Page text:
Christie signed Assembly Bill 2477 into law on Monday, following unanimous passage in the New Jersey Senate and Assembly earlier this year. The legislation sets requirements for pharmacists to dispense biological products.
BIO said Tuesday that the policies outlined in the bill align with its principles on biologic substitution.
“Assembly Bill 2477 enjoys the support of physicians across the country, patient groups, and both innovator biologic and biosimilar manufacturing companies. This bill includes communication on all biologic medicines dispensed in order to maintain a consistent and complete medical record,” Jim Greenwood, president and chief executive officer of BIO, said in a statement. “By signing this bill into law, Gov. Christie has added New Jersey to a growing list of states that allow retail pharmacies to substitute interchangeable biologic medicines.”
BIO noted that although the Food and Drug Administration oversees the approval of biologic medicines and interchangeability, policies on whether one product may be substituted in place of a doctor’s prescription and whether a pharmacist must inform patients and physicians are covered by state law. Assembly Bill 2477 seeks to preserve patient access to accurate prescription information, maintain incentives for innovation and promote a competitive market for biologic therapies, the organization said.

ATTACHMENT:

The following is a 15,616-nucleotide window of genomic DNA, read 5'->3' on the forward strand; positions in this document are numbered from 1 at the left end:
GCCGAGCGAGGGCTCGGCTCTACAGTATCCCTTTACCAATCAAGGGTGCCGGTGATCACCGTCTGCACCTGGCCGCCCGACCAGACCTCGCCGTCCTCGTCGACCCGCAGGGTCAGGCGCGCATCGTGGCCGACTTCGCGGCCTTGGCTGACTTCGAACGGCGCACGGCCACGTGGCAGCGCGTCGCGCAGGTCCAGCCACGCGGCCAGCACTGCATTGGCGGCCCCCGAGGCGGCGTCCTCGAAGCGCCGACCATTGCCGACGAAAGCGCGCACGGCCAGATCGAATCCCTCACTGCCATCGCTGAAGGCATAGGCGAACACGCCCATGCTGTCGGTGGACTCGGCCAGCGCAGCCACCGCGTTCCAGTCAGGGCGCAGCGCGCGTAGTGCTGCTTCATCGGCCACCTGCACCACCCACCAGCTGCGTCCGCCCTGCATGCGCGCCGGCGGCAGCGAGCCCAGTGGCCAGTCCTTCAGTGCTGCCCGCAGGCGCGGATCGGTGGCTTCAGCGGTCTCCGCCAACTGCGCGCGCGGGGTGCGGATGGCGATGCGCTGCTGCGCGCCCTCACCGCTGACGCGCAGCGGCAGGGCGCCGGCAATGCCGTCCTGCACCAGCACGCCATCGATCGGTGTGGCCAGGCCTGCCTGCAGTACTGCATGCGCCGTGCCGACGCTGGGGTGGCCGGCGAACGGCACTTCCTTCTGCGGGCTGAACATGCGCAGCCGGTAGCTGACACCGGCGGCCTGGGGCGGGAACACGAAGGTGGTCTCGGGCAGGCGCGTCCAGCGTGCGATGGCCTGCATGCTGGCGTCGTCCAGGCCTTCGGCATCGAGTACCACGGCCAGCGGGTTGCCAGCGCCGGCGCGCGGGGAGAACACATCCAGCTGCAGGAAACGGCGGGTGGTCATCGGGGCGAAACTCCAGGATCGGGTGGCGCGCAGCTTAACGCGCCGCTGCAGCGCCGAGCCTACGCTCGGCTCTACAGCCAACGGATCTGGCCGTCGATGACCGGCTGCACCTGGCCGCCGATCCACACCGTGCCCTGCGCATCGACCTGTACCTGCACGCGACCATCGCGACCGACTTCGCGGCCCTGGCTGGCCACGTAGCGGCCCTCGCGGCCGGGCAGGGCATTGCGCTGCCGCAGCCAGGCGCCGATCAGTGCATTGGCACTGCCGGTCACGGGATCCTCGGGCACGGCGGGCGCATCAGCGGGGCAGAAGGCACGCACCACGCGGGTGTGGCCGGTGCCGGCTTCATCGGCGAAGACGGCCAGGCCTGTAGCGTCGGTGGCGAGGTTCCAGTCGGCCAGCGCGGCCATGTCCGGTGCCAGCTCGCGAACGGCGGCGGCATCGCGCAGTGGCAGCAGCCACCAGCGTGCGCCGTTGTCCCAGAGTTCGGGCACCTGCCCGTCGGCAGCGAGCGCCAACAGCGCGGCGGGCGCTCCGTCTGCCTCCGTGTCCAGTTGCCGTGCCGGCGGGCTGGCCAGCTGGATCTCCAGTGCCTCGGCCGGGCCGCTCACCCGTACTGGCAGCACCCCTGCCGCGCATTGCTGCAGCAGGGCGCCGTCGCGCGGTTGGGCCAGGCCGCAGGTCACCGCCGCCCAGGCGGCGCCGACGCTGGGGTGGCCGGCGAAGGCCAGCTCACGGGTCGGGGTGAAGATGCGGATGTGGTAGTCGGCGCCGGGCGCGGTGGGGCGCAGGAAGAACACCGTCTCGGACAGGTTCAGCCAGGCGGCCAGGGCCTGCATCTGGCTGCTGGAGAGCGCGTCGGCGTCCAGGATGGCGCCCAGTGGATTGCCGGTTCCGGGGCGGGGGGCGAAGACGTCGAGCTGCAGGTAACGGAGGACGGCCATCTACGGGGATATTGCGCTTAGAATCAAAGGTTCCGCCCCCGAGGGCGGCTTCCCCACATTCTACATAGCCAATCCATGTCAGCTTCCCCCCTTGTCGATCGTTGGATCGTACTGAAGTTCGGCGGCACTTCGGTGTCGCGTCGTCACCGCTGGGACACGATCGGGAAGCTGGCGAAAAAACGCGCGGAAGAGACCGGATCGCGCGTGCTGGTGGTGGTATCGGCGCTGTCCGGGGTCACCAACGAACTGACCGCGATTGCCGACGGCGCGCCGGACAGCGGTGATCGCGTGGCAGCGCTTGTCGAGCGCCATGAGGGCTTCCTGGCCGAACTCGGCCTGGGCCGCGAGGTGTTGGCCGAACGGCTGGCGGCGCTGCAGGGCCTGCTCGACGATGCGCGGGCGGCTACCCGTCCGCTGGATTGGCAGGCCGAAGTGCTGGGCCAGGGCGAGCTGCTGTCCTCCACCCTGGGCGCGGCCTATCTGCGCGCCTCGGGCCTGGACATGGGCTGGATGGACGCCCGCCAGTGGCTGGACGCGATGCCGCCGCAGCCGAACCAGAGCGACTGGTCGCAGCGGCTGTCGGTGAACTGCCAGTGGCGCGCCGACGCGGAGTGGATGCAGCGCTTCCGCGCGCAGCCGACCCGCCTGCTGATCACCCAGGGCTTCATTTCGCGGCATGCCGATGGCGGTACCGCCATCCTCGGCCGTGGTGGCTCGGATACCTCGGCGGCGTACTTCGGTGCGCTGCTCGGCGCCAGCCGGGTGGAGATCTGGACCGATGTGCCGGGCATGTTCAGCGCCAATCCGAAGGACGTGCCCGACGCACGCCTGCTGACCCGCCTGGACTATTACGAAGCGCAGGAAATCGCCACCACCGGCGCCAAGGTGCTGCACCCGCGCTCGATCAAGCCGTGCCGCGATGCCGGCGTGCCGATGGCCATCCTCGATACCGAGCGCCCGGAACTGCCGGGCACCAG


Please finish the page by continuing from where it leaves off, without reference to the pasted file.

“New Jersey is a leader in biotech innovation, and now Gov. Christie has positioned our state as a leader in adopting policies that will allow patients access to safe and effective therapies as interchangeable biologics are approved by the FDA,” stated Debbie Hart, president and CEO of BioNJ. “Furthermore, these policies will provide patients with more opportunities to address their unmet medical needs, particularly severely ill patients who rely on cutting-edge medical treatments.”
The FDA continues to develop a pathway for the development and approval of safe, effective interchangeable biologics, or biosimilars. However, BIO added, there’s still a key role for states to play in ensuring communication of substitution occurs and doctors remain engaged in the process.
“Interchangeable biologics are not generics. Even slight changes to a biologic drug can change its properties entirely,” Greenwood explained. “Unlike conventional generic medicines, interchangeable biologics are not the same as the drugs they seek to substitute. In fact, two biologics made using different cell lines and differing manufacturing processes will rarely, if ever, be exactly the same.”